Location, location, location…
Petunia couldn’t believe it. Not only did she get to model Mr. Forquet’s dress in Italy, but at a lavish dinner for eighteen at La Cisterna, one of Rome’s swankiest restaurants. It was too good to be true, and it certainly hadn’t made any sense. Until, that is, her neighbour had confided to her over dessert (and a glass or six of chianti): the Vogue Patterns team had rather a lot of budget to use up before the end of the financial year.
Petunia thought she understood: so they had money to burn, and in a hurry! She nodded, and smiled- it was a simply marvellous place, after all. Their waiter had told them all the stories about its history- about Sinatra dancing on the tables with Ava Gardner, and about high jinks in the underground caverns during the war. Then the waiter had whisked them all off for a tour- and shown them the old underground well that gave the restaurant its name. He’d suggested they might like to throw a coin in for luck (and a tip, presumably) and the Vogue team had spotted an opportunity. They’d starting flinging about wads of notes and oodles of cash, and then asked the waiter (who looked just about ready to faint with joy) if they could have a receipt for their accountant…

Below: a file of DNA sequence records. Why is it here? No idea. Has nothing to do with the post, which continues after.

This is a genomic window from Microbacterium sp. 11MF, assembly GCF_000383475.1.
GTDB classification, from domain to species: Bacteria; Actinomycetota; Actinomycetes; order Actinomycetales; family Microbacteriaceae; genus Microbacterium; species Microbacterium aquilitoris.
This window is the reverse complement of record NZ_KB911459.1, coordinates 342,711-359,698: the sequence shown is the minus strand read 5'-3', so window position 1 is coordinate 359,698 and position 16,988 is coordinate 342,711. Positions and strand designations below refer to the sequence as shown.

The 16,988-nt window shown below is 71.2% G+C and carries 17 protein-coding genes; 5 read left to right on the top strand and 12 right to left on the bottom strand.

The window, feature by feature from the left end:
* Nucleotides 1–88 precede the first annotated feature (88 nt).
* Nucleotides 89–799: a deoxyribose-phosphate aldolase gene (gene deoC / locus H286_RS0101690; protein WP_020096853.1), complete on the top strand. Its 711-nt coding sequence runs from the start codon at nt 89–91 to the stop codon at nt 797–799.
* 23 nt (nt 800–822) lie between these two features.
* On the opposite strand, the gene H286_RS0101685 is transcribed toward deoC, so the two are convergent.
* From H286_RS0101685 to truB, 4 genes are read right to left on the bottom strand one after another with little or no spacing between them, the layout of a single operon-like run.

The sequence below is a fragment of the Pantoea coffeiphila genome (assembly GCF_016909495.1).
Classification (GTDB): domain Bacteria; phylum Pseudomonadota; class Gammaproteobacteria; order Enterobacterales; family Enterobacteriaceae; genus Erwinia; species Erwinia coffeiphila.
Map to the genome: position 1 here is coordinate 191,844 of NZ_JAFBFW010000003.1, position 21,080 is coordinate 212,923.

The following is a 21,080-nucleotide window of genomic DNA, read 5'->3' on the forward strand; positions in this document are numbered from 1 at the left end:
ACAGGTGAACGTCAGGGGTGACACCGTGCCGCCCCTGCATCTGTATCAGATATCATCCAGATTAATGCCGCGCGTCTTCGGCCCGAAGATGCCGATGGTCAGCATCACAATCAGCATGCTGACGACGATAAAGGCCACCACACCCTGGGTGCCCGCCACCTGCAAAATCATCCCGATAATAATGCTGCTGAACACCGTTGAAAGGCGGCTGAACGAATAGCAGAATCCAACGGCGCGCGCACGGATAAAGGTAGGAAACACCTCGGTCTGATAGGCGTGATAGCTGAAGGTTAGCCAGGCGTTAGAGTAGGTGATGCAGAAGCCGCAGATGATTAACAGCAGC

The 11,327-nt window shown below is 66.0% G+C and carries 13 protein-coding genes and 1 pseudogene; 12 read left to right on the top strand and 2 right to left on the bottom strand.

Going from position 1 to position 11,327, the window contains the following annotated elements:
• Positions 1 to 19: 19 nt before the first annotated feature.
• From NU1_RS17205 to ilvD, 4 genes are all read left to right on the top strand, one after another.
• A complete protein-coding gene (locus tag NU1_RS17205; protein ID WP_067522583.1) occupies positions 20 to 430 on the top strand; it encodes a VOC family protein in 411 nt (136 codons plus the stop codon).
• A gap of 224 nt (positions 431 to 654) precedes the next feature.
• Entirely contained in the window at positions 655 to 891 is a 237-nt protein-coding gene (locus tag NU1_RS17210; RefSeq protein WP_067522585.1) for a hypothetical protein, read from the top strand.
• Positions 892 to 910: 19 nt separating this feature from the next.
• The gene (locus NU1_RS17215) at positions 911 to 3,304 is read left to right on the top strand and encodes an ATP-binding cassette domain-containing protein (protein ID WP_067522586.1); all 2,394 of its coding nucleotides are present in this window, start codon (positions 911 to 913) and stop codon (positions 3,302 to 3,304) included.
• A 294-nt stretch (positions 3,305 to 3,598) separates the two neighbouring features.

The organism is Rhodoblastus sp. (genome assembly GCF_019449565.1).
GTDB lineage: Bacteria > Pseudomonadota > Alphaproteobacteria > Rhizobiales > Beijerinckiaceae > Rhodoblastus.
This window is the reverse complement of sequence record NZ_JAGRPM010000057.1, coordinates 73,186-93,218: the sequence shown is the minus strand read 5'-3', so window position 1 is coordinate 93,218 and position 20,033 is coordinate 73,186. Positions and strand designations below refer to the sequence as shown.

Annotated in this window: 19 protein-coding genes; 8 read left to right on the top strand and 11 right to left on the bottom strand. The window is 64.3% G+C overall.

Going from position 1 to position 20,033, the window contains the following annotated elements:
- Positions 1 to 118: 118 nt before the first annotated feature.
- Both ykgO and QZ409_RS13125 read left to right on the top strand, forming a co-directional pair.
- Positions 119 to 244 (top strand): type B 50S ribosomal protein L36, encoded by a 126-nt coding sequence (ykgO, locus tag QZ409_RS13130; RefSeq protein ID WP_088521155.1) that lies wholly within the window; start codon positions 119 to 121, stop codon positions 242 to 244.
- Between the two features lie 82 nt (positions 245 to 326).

I always find the photos on Vogue Couturier (and Paris Original) patterns from the 60s chuckle-worthy. Because there’s always a tiny tagline that tells you the model was shot at an incredible location, but you always have to take their word for it. And so little of the location is actually visible that you wonder why they didn’t just schlep up to the road to the local curry house and shoot it there. Then there’s this pattern (and this one) which is the ultimate craziness: “shot on location in Paris”… in front of a white screen.
The particular pattern above tells you a little about the designer on the flap (not all of the Couturier patterns seem to do that- the only other ones I’ve across are for Emilio Pucci):
Whoever wrote it obviously had an advanced certificate in stating the incredibly obvious, as we learn very little about Mr Forquet (pronounced “For-kay”) apart from such gems as “the design evolves as he cuts the toile and works with fabric” and (my favourite) “to Forquet the object of designing is beautifying”. (As opposed to uglifying, earning pots of cash, or simply filling in a bit of time between meals?)
Nice dress, though.